The Valence Carbon 4 is the cheapest of Norco’s carbon fibre ‘endurance road’ bikes, and shares a frame with the more expensive Valence Carbon 3 and Carbon 2. The top-of-the-range Carbon 1 and Di2 versions look the same but use higher-strength carbon to deliver a reduced frame weight.
Ride & handling: Solid pedalling feel, more momentum than acceleration
On paper, the Norco has an interesting combination of numbers. The head tube and chainstays are relatively long, as you’d expect from a bike with the ‘endurance’ tag. But the head angle is fairly steep and the top tube is fairly long, too. It all hangs together, though, offering a comfortable yet purposeful riding position.
The Norco looks as though it ought to be a sprint weapon, with all that volume around the bottom bracket and chainstays. But the Valence’s character is more relaxed than that.
It’s significantly heavier than some similarly priced competitors, for a start, and the long head tube is great for comfort but less so for putting the power down. Chassis stiffness is fine, but the Norco is one for winding up to speed gradually rather than hammering.
Deep chainstays are combined with curved, flattened seatstays
Once it has gathered momentum, though, the Valence is reluctant to let it go – in a good way. It rolls along with considerable enthusiasm and impressive levels of comfort.
The 25mm Conti tyres have a lot to do with that, but the Valence’s slender, flattened, curved seatstays take some of the credit too. If you’re after a bike that chews through the miles and aren’t that interested in changes of pace, the Valence should be high on your list.
Frame & equipment: Good value spec but heavier than some
The Norco has a distinctive chassis that manages to be both fat and thin at the same time. There’s masses of volume in the backbone of the frame, running from the long, tapered head tube, through the large down tube to the straight-sided bottom bracket shell and out along the hugely deep chainstays.
Heading north, there’s a heavily flared seat tube, with a flattened, curved top tube completing the front triangle. The substantial bottom bracket area is built around a PressFit 30 shell; this SRAM-developed system uses the same 30mm crank spindle and oversize bearings as the BB30 standard but with the bearings contained in nylon cups that push into the frame.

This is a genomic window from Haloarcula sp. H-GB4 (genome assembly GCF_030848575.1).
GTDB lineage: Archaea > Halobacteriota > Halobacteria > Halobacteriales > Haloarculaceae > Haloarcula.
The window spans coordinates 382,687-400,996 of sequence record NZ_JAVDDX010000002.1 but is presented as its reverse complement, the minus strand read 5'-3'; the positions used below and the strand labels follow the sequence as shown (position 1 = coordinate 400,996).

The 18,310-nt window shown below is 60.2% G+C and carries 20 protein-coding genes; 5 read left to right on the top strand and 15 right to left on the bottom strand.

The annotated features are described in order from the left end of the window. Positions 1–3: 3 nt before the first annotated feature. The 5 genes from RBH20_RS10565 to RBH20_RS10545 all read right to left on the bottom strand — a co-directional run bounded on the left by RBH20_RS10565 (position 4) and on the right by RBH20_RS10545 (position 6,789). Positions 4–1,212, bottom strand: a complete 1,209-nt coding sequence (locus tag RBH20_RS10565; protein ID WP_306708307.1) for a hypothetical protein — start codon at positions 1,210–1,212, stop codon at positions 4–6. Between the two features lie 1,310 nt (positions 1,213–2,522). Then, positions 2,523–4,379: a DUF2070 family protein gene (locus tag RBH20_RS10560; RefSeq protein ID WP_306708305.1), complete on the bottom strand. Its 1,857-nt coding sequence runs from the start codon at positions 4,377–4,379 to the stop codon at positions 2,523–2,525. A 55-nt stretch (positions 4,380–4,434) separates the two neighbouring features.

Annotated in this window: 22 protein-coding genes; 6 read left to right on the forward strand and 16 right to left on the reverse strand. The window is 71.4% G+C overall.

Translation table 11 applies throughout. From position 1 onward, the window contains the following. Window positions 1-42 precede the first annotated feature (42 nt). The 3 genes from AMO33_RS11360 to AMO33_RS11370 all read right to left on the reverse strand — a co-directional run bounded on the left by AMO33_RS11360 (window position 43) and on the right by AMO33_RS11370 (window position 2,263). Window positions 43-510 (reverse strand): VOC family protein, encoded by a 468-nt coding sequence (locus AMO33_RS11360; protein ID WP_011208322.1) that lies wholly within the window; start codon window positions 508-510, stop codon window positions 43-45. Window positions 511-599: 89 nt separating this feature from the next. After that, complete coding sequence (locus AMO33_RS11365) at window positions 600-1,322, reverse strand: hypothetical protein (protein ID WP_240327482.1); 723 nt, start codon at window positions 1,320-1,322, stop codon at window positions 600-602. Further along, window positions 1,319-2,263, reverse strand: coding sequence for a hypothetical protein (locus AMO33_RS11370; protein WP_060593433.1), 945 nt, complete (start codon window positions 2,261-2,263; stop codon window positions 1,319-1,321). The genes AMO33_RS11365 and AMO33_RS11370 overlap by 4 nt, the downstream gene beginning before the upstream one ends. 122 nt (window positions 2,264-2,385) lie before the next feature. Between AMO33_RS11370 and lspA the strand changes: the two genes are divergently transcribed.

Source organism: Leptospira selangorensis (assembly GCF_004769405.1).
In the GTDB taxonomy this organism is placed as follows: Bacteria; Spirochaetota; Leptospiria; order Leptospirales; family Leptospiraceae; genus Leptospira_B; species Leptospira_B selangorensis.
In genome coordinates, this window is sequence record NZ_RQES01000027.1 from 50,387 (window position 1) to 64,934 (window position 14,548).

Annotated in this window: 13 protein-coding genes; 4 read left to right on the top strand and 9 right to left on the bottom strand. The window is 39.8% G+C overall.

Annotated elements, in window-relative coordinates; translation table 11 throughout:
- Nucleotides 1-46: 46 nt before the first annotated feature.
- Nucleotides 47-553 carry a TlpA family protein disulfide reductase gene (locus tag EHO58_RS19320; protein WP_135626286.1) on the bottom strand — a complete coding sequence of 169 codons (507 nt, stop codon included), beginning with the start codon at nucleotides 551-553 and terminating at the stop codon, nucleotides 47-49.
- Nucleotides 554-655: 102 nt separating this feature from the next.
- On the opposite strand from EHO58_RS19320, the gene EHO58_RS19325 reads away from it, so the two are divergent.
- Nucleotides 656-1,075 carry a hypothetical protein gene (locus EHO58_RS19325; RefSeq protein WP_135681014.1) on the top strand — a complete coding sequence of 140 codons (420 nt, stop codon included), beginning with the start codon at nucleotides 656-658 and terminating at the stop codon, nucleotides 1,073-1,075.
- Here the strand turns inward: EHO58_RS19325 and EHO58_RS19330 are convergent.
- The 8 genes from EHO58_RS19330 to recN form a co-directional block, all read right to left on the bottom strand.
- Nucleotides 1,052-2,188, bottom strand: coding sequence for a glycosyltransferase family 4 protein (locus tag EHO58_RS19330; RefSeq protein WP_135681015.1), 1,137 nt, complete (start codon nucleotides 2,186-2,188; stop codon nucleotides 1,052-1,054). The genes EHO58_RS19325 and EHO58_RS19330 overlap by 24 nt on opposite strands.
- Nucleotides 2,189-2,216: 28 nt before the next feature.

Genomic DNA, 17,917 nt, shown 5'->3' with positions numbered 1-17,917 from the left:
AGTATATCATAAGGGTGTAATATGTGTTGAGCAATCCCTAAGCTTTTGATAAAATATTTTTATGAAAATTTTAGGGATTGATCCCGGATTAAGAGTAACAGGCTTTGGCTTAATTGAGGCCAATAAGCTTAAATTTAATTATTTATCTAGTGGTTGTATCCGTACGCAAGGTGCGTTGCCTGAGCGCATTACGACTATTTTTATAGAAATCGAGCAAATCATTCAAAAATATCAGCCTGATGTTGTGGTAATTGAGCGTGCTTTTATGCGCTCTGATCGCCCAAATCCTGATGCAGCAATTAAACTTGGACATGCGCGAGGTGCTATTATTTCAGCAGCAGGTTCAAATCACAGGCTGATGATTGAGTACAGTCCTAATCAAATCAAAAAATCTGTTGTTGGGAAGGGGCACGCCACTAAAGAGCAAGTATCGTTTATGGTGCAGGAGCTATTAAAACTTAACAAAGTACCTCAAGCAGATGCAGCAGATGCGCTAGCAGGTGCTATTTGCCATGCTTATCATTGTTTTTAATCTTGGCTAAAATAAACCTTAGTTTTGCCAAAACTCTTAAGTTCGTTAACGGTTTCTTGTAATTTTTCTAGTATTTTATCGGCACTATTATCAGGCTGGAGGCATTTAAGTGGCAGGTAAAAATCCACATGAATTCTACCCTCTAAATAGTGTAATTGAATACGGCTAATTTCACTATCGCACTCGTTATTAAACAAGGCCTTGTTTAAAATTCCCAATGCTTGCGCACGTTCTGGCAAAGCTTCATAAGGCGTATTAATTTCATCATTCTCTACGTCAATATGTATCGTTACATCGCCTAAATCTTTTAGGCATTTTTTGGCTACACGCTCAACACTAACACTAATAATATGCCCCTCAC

The final piece of the frame puzzle is the seatstays, which in profile are amazingly thin compared with the rest of the frame. The flattened, curved tubes are – in common with most bikes of this ilk – designed to deliver a bit of shock absorption for added comfort. All the bigness makes for a suitably sturdy pedalling platform, although the penalty is a couple of hundred grams of additional frame weight compared to the lightest bikes in this category.
One detail we were very pleased to see is the presence of mudguard mounts on the frame and fork. The ability to fit proper mudguards may not be at the forefront of all buyers’ minds, but if you don’t have the luxury of separate summer and winter bikes then you (and your riding buddies) will be glad of the option come the bad weather. That’s especially true if the bike’s likely to get pressed into daily commuting service, too. It’s a useful extra dose of versatility with essentially no downside.
Shimano Tiagra takes care of shifting and braking duties but the cranks are from FSA
Despite being relatively cheap, the Norco still manages to rustle up a competitive spec. You get a Shimano Tiagra 2x10 transmission, teamed with an FSA Omega chainset – Shimano don’t offer cranks for the PressFit 30 standard developed by their biggest rival, SRAM, so a Tiagra full house was never going to happen here.
The Japanese company don’t get a look-in with the wheels either, with Norco speccing their own hubs laced to Alex rims with slender 1.8mm spokes to save a bit of weight.
The tyres are Continental Ultra Sports, in the cushy 25mm size. The Norco name is found on the bar, stem, saddle and seatpost too, and while those parts may not have the shop floor appeal of third-party brands, it’s all perfectly competent stuff.
This article was originally published in Triathlon Plus magazine, available on Zinio.